Densitometry is a technique that analyzes the scalp under high-power magnification to give information on hair density, follicular unit composition, hair scalp diameter and degree of miniaturization of scalp hairs during the consultation at ProHAIR Transplant Clinic. It can be used to help evaluate a patient’s candidacy for hair transplantation and help predict future hair loss. Multiple measurements taken from different parts of the scalp are often helpful, particularly if there is significant variability from one location to another.

The widespread adoption of Follicular Unit Transplantation (FUT), with its ability to allow for large numbers of follicular units to be safely transplanted in one session, dramatically changed the way modern hair transplantation could be performed. The procedure enabled thousands of follicular units to be transplanted in one session and complete hair restorations to be accomplished in just a few procedures. In order to identify which candidates are suitable for surgery, which may respond best with medications alone, and who can be expected to have more stable hair loss – or become extensively bald – a careful history and physical examination should be performed. This evaluation should not be taken lightly, nor passed off to non-physicians, as the decision to proceed with a surgical solution for hair loss can have a profound impact on a person for the rest of his or her life. With its ability to offer more objective hair measurements, densitometry can play a useful role in this evaluation. Information provided by densitometry are: 1) Hair density -the # of hairs per unit area, 2) Follicular unit density -the # of follicular units per unit area, 3) Hairs per follicular unit – both the range (observed) and the average (calculated), 4) Presence of miniaturization, 5) Hair shaft diameter, 6) Degree of miniaturization, 7) Response to medication and 8) Growth after a hair transplant.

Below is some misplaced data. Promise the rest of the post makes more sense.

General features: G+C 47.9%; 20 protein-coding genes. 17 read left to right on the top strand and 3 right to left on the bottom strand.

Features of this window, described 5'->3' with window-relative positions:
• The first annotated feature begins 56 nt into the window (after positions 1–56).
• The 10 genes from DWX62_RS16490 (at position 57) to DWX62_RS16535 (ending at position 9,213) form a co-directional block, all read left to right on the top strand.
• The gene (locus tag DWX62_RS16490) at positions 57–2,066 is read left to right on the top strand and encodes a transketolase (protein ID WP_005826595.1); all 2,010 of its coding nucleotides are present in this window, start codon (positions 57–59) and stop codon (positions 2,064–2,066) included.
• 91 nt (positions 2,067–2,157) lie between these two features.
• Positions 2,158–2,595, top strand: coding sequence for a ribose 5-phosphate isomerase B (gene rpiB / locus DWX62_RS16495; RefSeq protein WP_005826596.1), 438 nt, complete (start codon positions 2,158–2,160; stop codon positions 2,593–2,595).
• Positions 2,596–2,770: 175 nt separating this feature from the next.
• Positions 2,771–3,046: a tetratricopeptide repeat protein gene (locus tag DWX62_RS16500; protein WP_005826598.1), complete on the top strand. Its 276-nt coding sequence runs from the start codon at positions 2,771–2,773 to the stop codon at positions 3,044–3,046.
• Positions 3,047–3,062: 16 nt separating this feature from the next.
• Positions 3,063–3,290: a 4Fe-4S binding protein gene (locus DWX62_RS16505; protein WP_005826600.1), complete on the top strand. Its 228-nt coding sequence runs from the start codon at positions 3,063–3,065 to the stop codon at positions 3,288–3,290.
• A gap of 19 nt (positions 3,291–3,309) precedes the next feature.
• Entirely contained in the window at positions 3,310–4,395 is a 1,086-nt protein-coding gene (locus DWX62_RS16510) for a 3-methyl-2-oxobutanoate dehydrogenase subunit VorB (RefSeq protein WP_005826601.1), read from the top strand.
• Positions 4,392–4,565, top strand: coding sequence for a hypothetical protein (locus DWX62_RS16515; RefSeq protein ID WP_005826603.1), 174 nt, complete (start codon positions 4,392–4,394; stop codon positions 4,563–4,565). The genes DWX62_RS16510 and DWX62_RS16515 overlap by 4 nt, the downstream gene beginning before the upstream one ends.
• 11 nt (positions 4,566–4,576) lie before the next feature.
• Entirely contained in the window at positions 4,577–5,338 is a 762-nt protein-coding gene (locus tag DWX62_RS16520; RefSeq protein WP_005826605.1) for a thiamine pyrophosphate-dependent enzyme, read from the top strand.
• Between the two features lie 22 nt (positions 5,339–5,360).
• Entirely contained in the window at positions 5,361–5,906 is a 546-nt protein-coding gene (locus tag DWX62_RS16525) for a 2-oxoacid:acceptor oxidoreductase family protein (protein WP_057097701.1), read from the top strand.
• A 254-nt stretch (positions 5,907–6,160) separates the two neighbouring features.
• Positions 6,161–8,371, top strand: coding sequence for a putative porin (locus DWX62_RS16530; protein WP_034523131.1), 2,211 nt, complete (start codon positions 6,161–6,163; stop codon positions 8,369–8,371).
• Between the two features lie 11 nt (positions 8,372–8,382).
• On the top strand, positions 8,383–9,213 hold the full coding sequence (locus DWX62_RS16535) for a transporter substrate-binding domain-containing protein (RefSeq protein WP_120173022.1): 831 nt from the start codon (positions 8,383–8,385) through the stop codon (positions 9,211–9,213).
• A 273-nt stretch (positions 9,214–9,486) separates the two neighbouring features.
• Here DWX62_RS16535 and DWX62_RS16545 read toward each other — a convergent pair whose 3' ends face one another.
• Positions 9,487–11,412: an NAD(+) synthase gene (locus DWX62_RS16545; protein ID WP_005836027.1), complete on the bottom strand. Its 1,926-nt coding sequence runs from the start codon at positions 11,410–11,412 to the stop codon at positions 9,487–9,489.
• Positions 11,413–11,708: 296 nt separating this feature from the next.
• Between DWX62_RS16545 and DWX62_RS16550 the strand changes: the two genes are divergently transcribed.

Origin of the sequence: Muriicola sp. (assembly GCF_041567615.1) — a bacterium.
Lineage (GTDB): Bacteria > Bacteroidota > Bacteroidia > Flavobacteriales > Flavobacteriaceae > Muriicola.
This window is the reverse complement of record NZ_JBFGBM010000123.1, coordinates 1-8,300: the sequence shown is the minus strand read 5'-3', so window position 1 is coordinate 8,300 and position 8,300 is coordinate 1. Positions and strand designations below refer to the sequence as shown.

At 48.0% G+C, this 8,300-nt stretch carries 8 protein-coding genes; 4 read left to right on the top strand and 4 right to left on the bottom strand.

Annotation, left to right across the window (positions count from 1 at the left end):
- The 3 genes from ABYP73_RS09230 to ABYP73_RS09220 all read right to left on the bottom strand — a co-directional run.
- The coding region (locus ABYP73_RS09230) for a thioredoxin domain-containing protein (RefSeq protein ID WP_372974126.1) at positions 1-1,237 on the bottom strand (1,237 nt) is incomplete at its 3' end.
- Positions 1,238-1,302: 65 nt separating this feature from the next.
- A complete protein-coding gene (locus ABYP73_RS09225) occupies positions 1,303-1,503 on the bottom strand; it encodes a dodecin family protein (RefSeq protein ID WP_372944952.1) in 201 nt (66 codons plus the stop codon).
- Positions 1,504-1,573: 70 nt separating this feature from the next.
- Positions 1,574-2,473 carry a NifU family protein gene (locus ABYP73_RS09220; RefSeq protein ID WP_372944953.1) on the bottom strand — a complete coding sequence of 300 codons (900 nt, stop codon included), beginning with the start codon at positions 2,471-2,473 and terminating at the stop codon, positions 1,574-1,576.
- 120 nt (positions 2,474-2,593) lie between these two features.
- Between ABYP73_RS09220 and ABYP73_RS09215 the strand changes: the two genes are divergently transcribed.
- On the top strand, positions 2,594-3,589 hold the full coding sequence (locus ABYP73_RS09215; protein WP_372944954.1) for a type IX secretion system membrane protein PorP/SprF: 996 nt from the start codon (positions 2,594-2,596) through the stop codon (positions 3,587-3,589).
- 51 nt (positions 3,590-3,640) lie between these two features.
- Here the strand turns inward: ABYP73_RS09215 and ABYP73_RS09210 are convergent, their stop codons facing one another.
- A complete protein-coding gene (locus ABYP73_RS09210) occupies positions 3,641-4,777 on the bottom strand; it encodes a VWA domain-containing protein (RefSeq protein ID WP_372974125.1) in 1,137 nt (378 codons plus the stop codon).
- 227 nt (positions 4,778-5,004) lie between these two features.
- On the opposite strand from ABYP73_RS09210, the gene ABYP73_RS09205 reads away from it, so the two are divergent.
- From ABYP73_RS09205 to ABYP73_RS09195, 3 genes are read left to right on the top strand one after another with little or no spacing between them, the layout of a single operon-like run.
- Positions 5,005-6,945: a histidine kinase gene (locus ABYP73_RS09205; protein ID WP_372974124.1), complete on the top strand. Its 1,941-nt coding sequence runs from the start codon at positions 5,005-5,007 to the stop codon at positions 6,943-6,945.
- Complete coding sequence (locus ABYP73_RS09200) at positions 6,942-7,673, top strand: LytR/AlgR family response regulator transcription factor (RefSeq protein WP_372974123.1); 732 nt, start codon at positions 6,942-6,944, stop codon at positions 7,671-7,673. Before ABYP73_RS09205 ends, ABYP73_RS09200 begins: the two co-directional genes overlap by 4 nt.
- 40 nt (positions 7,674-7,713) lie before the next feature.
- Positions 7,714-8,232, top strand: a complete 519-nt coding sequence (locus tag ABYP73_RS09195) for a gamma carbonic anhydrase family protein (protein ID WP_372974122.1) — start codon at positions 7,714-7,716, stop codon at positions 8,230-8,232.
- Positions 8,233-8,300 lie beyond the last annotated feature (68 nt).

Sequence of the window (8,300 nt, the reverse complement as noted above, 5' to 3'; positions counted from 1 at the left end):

Densitometry showing the natural follicular groupings in the scalp in a person with low density (left), average density (middle), and very high density (right). Note, that as the hair density increases, the average hair count in the follicular unit increases, but the density of follicular units remain relatively constant.